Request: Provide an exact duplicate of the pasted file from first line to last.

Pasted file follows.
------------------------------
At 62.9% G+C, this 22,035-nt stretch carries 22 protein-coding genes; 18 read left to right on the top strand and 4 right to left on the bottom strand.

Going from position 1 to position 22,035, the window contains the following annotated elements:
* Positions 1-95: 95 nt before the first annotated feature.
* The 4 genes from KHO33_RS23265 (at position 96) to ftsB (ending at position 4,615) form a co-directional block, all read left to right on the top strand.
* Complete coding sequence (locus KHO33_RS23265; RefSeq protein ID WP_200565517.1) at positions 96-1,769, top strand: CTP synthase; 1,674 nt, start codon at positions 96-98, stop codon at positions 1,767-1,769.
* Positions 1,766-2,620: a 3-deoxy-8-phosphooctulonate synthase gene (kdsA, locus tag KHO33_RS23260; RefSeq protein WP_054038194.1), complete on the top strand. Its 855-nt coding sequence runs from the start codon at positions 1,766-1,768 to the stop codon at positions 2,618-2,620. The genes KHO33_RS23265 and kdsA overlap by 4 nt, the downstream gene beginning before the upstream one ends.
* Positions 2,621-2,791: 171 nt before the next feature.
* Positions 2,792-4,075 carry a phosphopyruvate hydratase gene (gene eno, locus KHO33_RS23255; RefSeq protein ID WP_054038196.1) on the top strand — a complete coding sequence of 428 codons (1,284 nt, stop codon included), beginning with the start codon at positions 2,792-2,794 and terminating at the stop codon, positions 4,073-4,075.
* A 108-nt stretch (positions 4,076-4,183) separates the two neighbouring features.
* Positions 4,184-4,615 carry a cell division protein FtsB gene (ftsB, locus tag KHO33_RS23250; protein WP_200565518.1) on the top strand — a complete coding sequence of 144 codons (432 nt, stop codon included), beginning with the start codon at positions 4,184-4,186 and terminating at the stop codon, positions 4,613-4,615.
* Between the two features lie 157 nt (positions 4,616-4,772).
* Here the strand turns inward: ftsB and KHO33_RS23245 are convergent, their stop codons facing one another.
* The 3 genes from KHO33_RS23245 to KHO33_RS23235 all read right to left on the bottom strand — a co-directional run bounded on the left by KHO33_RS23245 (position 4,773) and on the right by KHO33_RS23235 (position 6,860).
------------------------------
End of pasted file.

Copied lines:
At 62.9% G+C, this 22,035-nt stretch carries 22 protein-coding genes; 18 read left to right on the top strand and 4 right to left on the bottom strand.

Going from position 1 to position 22,035, the window contains the following annotated elements:
* Positions 1-95: 95 nt before the first annotated feature.
* The 4 genes from KHO33_RS23265 (at position 96) to ftsB (ending at position 4,615) form a co-directional block, all read left to right on the top strand.
* Complete coding sequence (locus KHO33_RS23265; RefSeq protein ID WP_200565517.1) at positions 96-1,769, top strand: CTP synthase; 1,674 nt, start codon at positions 96-98, stop codon at positions 1,767-1,769.
* Positions 1,766-2,620: a 3-deoxy-8-phosphooctulonate synthase gene (kdsA, locus tag KHO33_RS23260; RefSeq protein WP_054038194.1), complete on the top strand. Its 855-nt coding sequence runs from the start codon at positions 1,766-1,768 to the stop codon at positions 2,618-2,620. The genes KHO33_RS23265 and kdsA overlap by 4 nt, the downstream gene beginning before the upstream one ends.
* Positions 2,621-2,791: 171 nt before the next feature.
* Positions 2,792-4,075 carry a phosphopyruvate hydratase gene (gene eno, locus KHO33_RS23255; RefSeq protein ID WP_054038196.1) on the top strand — a complete coding sequence of 428 codons (1,284 nt, stop codon included), beginning with the start codon at positions 2,792-2,794 and terminating at the stop codon, positions 4,073-4,075.
* A 108-nt stretch (positions 4,076-4,183) separates the two neighbouring features.
* Positions 4,184-4,615 carry a cell division protein FtsB gene (ftsB, locus tag KHO33_RS23250; protein WP_200565518.1) on the top strand — a complete coding sequence of 144 codons (432 nt, stop codon included), beginning with the start codon at positions 4,184-4,186 and terminating at the stop codon, positions 4,613-4,615.
* Between the two features lie 157 nt (positions 4,616-4,772).
* Here the strand turns inward: ftsB and KHO33_RS23245 are convergent, their stop codons facing one another.
* The 3 genes from KHO33_RS23245 to KHO33_RS23235 all read right to left on the bottom strand — a co-directional run bounded on the left by KHO33_RS23245 (position 4,773) and on the right by KHO33_RS23235 (position 6,860).